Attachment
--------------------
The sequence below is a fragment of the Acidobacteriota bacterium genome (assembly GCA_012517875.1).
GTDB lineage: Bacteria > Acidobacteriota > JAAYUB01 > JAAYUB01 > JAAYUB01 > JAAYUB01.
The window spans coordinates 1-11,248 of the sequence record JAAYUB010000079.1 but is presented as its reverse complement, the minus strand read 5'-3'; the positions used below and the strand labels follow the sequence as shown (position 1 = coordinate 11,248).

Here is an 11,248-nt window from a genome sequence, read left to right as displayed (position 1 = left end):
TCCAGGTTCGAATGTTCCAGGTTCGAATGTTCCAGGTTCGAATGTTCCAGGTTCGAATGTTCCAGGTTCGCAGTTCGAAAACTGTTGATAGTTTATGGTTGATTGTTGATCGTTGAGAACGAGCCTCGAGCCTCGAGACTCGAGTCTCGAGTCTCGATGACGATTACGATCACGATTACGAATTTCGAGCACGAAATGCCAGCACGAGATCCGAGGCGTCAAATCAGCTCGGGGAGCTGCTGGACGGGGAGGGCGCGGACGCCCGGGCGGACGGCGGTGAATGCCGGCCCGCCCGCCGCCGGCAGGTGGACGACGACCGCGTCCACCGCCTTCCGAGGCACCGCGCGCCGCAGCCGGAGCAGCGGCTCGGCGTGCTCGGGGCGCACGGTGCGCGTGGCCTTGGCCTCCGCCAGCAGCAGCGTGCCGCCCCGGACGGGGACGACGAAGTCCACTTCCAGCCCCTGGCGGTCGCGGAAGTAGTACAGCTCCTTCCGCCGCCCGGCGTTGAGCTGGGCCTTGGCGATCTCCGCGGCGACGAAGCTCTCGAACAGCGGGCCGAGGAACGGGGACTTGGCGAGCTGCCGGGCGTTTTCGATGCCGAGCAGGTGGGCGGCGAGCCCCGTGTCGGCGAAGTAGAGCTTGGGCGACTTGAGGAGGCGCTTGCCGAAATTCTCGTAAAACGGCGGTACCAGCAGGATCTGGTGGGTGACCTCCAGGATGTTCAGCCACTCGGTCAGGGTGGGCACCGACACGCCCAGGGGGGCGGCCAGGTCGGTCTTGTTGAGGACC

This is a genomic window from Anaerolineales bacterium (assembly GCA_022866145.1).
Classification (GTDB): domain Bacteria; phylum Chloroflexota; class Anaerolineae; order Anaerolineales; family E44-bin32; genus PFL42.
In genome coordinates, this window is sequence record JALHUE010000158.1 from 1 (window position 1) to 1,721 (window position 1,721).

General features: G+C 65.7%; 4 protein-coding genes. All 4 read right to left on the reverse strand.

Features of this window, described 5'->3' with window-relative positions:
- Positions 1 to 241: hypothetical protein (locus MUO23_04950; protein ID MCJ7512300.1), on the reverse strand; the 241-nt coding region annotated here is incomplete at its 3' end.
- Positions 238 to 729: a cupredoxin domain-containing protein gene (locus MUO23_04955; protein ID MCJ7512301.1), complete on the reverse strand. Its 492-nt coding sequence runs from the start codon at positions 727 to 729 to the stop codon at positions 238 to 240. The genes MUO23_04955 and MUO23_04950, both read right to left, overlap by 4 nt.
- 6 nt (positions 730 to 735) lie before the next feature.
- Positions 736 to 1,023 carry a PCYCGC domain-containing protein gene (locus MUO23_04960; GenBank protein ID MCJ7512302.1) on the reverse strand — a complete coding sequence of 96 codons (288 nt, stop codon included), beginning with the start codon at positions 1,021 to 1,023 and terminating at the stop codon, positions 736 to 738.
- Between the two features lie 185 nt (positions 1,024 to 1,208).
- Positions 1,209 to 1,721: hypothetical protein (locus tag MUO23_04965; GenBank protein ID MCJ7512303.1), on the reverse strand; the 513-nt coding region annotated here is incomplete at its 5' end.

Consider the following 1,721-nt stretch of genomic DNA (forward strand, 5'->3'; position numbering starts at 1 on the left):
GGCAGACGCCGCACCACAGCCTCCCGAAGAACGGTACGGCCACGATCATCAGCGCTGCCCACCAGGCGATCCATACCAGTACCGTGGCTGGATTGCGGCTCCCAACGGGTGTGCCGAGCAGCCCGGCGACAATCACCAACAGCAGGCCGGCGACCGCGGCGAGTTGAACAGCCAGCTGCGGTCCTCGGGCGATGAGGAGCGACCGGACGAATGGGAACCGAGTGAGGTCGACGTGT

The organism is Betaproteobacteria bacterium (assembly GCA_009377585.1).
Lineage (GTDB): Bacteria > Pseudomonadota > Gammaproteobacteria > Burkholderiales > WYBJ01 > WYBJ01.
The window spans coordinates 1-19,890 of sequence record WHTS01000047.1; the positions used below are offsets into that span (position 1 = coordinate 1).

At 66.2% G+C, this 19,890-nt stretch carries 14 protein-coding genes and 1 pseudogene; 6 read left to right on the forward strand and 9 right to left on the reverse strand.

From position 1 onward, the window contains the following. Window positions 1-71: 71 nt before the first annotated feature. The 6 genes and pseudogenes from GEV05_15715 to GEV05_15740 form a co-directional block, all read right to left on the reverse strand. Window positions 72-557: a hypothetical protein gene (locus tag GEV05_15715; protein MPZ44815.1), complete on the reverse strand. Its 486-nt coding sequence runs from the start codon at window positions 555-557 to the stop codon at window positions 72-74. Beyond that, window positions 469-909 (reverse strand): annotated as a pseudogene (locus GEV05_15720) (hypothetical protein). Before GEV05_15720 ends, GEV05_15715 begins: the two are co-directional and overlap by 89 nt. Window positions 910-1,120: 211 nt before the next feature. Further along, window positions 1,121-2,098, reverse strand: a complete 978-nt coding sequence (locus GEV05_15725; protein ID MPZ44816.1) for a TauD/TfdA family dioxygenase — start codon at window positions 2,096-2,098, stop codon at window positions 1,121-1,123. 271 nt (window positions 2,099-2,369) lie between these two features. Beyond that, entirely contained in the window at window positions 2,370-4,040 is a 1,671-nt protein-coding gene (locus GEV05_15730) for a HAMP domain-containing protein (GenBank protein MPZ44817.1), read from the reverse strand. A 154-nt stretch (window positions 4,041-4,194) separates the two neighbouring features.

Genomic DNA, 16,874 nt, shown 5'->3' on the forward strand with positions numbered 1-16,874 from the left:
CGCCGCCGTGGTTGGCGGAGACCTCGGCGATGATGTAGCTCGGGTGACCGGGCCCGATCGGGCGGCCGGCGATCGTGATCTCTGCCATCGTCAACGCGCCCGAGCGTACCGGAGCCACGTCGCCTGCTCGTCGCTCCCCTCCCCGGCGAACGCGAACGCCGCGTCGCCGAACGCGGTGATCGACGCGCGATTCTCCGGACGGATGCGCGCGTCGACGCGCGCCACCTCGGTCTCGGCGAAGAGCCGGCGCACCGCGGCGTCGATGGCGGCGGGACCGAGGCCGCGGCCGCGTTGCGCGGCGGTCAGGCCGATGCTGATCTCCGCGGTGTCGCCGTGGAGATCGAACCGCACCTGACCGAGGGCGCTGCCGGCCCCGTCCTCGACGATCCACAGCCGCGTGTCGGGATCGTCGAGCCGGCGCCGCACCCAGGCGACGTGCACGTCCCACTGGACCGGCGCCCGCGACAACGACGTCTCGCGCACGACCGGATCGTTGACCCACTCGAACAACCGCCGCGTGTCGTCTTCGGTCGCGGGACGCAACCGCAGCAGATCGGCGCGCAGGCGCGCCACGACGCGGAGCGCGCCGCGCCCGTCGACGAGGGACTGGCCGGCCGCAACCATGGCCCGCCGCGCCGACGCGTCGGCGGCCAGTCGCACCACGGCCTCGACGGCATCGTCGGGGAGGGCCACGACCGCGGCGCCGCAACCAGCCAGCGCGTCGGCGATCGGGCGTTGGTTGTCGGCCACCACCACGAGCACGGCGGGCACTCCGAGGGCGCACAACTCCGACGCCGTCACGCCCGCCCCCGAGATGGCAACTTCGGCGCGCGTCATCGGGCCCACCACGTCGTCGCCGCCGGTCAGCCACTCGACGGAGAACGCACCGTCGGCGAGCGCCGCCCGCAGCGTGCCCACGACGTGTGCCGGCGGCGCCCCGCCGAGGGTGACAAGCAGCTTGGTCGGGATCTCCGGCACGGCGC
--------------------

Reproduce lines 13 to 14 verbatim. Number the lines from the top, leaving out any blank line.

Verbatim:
- 6 nt (positions 730 to 735) lie before the next feature.
- Positions 736 to 1,023 carry a PCYCGC domain-containing protein gene (locus MUO23_04960; GenBank protein ID MCJ7512302.1) on the reverse strand — a complete coding sequence of 96 codons (288 nt, stop codon included), beginning with the start codon at positions 1,021 to 1,023 and terminating at the stop codon, positions 736 to 738.